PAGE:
Saturday, January 25, 2020
Neil Young - Winter Winds - Various Songs (1980-1981)
This album deals with the years 1980 and 1981. Young was on top of the world all through the 1970s, including his 1979 album "Rust Never Sleeps," which was a hit both critically and commercially. Then came "Hawks and Doves" in 1980 and "Re-ac-tor" in 1981. They were big disappointments, and his sales plummeted.
I think two things happened. One, it wasn't widely known at the time since he didn't publicly talk about it then, but we have since learned that he had a son recently born with cerebral palsy, and taking care of his son's medical issues took up a great deal of his time and energy for a few years. Two, he probably was tired of playing the music business game after being all-in with it for more than a decade. This happens to musicians from time to time. For instance, Van Morrison pretty much halted his music career for all of 1976 and 1977. As a reflection of this, Young only played one full concert between 1978 and 1982, which was an unusually long break for him.
Just look at the photo of him that I've selected for the album cover. It comes from the one concert he did in those years, in October 1980. With his uncharacteristic beard and distant stare, he looks like a guy who was seen some serious shit.
"Hawks and Doves" and "Re-ac-tor" are not good albums. One can tell he simply didn't put much effort in them. One clue for this is that "Hawks and Doves" is slightly less than 30 minutes long. Another clue is that he reached back to songs recorded years earlier to fill out both albums. (He had a record contract that required him to release at least one album of new material per year.) Unfortunately, he had all sorts of great songs in the can at the time, many of which still haven't officially come out, and he made some puzzling choices over which older songs to include. I'm not including them here because those older songs he did include, like "Captain Kennedy" and "The Old Homestead," belong with 1970s collections, in my opinion.
For many people, including me, the nadir is the 1981 song "T-Bone," which is nine minutes long and repeats one line, "Got mashed potato, ain't got no T-bone" over and over." A vocal minority consider the song as some kind of raw minimalist genius, but I strongly disagree. He was just padding his records out to fulfill his record contract. He would have done better to not release any new music at all if he didn't feel it, or he could have padded his records out with more great unreleased songs from the 1970s.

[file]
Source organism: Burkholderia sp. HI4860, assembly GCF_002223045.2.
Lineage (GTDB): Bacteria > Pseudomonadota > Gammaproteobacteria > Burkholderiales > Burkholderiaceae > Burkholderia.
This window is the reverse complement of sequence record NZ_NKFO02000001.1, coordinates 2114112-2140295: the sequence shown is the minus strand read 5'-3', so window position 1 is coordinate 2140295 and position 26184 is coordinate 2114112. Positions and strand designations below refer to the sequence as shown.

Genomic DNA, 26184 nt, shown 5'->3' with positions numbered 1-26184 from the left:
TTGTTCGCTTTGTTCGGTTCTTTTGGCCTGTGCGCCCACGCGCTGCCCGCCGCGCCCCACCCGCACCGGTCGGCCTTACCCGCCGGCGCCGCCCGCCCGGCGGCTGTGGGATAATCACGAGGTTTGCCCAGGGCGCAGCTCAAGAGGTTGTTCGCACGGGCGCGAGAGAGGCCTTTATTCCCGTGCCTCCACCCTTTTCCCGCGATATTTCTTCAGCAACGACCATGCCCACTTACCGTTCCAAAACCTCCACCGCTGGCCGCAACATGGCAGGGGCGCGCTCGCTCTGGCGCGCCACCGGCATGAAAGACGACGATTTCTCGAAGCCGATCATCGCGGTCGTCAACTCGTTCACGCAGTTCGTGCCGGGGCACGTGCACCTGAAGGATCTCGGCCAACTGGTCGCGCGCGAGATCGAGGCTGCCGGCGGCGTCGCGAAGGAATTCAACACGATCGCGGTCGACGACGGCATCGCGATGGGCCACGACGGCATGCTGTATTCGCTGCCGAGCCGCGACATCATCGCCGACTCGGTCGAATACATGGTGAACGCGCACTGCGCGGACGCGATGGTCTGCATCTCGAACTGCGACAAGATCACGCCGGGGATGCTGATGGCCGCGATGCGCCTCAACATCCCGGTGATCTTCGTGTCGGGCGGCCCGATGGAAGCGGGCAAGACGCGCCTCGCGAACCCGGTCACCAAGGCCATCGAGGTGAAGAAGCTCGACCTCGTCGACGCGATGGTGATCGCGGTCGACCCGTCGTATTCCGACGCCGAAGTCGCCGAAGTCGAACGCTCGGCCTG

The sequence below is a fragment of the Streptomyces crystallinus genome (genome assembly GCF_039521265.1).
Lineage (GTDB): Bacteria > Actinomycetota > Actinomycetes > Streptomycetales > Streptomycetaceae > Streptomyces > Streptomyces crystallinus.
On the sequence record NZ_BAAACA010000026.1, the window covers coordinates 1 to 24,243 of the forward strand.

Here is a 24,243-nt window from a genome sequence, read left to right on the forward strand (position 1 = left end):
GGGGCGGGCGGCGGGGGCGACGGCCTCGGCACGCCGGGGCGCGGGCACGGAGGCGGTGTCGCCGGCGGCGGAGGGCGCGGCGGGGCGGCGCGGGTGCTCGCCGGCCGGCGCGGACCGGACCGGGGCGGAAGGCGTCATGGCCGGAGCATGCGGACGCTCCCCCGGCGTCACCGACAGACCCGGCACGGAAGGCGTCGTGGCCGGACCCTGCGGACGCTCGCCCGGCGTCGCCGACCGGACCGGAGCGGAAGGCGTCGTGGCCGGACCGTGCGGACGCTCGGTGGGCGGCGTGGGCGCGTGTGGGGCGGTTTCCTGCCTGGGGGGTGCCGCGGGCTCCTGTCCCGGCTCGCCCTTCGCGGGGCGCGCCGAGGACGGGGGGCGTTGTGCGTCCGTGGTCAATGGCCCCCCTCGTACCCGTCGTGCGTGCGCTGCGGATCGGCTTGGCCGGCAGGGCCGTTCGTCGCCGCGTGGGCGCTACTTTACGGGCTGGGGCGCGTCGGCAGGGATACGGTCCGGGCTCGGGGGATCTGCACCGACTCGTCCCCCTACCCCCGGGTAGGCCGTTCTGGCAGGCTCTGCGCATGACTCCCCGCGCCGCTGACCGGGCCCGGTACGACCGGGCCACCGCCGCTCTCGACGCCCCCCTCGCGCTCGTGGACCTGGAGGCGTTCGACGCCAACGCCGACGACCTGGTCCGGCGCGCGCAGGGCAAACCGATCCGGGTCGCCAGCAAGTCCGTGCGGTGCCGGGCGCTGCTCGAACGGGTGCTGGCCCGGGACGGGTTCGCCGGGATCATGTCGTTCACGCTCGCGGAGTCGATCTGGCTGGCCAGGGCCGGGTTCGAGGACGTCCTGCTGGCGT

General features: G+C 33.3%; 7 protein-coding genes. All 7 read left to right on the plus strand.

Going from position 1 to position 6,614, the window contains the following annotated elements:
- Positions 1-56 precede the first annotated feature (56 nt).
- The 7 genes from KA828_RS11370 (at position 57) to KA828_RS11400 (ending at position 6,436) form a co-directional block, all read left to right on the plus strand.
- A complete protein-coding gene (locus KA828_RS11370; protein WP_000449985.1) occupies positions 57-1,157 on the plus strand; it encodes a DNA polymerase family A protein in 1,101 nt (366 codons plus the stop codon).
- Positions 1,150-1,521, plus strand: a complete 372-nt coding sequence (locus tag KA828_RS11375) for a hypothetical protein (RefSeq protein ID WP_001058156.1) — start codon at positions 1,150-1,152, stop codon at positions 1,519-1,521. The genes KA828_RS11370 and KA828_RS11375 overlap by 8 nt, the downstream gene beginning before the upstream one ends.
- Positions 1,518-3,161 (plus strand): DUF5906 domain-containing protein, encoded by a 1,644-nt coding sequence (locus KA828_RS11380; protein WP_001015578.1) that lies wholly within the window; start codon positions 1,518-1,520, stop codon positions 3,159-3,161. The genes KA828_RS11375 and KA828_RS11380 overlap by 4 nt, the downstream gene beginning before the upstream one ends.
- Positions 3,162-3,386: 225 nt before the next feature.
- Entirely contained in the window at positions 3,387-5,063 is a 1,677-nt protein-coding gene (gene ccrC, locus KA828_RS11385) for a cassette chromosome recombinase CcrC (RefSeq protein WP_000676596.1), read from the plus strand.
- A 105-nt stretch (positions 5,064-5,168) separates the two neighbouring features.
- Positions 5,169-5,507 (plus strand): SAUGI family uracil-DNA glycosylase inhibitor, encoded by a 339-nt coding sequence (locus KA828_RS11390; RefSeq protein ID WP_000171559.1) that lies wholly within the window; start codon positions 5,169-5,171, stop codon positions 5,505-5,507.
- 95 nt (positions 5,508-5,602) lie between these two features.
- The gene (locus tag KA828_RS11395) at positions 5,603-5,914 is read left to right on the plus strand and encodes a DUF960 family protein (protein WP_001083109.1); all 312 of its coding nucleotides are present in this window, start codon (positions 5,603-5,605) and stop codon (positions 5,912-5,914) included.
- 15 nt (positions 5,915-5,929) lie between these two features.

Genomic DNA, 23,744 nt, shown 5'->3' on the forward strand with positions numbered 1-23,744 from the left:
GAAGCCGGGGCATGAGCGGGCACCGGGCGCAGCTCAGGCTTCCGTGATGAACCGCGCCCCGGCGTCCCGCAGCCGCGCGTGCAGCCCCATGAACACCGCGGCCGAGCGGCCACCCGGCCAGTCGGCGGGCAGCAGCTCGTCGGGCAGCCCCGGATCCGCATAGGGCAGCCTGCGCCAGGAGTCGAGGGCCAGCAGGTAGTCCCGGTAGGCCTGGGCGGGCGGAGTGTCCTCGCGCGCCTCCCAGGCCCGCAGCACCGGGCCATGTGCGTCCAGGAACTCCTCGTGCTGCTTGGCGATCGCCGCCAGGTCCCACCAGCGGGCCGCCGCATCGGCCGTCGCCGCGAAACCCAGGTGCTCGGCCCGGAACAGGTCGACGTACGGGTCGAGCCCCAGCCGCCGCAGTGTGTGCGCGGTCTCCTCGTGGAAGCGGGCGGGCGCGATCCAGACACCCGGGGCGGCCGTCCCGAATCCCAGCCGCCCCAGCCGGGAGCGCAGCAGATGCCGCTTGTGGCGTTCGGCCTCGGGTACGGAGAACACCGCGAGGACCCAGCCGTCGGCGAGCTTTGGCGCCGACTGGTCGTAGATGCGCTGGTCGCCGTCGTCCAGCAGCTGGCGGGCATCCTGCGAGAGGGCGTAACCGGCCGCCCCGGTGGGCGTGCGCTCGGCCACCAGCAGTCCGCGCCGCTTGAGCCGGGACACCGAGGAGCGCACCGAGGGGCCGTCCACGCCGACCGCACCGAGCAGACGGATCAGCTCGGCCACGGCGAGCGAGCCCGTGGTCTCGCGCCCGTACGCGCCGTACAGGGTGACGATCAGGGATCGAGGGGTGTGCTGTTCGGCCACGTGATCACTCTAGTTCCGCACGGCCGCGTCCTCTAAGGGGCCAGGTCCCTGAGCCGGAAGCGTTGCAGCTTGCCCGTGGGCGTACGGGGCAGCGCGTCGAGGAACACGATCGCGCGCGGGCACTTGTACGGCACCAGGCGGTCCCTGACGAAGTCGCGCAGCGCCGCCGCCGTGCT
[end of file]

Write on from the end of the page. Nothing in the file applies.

The good news is, his 1980 and 1981 music isn't all bad, and he actually did some very good songs during this time. It's just that only about half the songs from both "Hawks and Doves" and "Re-ac-tor" are up to his usual standards. So I've chosen my favorites from both. I've looked at social media posts about both albums, and there seems to be broad agreement about which songs are the strongest. I especially like three songs on "Re-act-or": "Surfer Joe and Moe the Sleaze," "Southern Pacific," and "Shots."
In addition to the songs from those two albums, I've included three songs that haven't been officially released at all. "Winter Winds," also known as "Turbine," is an original song that was only played once, at that lone 1980 concert he did. Unfortunately, the sound quality isn't that great, but we have to make do, since he only did it that one time and we're lucky to have any recording of it at all. I used an audio editing program to boost the vocals some, though one can only do so much. Hopefully, it sounds better than ever before. It's a real shame this wasn't included on "Hawks and Doves," Since its sole concert appearance happened before that album release and that album was so short, but that's Neil Young for you. He makes a lot of head scratching choices.
"I Wonder Why" is a very nice original from 1981. It's so good that it's frustrating he didn't release it at the time, considering some duds he puts on his albums then. I'm guessing it was written too late for "Hawks and Doves," and didn't fit with the rocking sound of "Re-ac-tor." It didn't fit the sonic themes of his next couple albums either, so it probably got forgotten after a while.
"Baby What You Want Me to Do" is a cover of the blues classic. It was recorded live in New York City in early 1981, when he showed up for a Mike Bloomfield tribute concert and played a couple of songs. Even though it's not his song, he sounds engaged with his singing and guitar playing.
The music here totals up to 46 minutes, which is a good length for an album. Instead of two weak albums, I think you end up with one that's pretty solid. The only down side is that the country "Hawks and Doves" songs sound pretty different from the rocking "Re-ac-tor" songs, which he recorded with Crazy Horse. But still, if you've shied away from his early 1980s stuff, give this a try.
By the way, I consider "Coastline" from "Hawks and Doves" to be a pretty decent song. But I didn't include it, because there's a version from 1983 that I like better, and will show up later.
01. Union Man (Neil Young)
02. Comin' Apart at Every Nail (Neil Young)
03. Hawks and Doves (Neil Young)
04. Winter Winds [Turbine] (Neil Young)
05. I Wonder Why (Neil Young)
06. Opera Star (Neil Young)
07. Surfer Joe and Moe the Sleaze (Neil Young)
08. Southern Pacific (Neil Young)
09. Rapid Transit (Neil Young)
10. Shots (Neil Young)
11. Baby What You Want Me to Do (Neil Young)
For the album cover, I explained above about the photo I chose. I'm lucky that it's an interesting photo, because it's the only one I could find of him that definitely is from 1980 or 1981. For the text, I deliberately chose the same font, color, and lower case style as the text on "Re-act-or."